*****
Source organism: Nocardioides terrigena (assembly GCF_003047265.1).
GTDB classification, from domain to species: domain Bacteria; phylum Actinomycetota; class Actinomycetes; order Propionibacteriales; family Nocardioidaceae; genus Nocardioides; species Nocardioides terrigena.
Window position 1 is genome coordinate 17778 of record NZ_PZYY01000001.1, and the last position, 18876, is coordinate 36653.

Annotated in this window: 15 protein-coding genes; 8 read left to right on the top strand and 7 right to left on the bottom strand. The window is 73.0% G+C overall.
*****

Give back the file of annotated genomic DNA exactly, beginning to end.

Source organism: Nocardioides terrigena (assembly GCF_003047265.1).
GTDB classification, from domain to species: domain Bacteria; phylum Actinomycetota; class Actinomycetes; order Propionibacteriales; family Nocardioidaceae; genus Nocardioides; species Nocardioides terrigena.
Window position 1 is genome coordinate 17778 of record NZ_PZYY01000001.1, and the last position, 18876, is coordinate 36653.

Annotated in this window: 15 protein-coding genes; 8 read left to right on the top strand and 7 right to left on the bottom strand. The window is 73.0% G+C overall.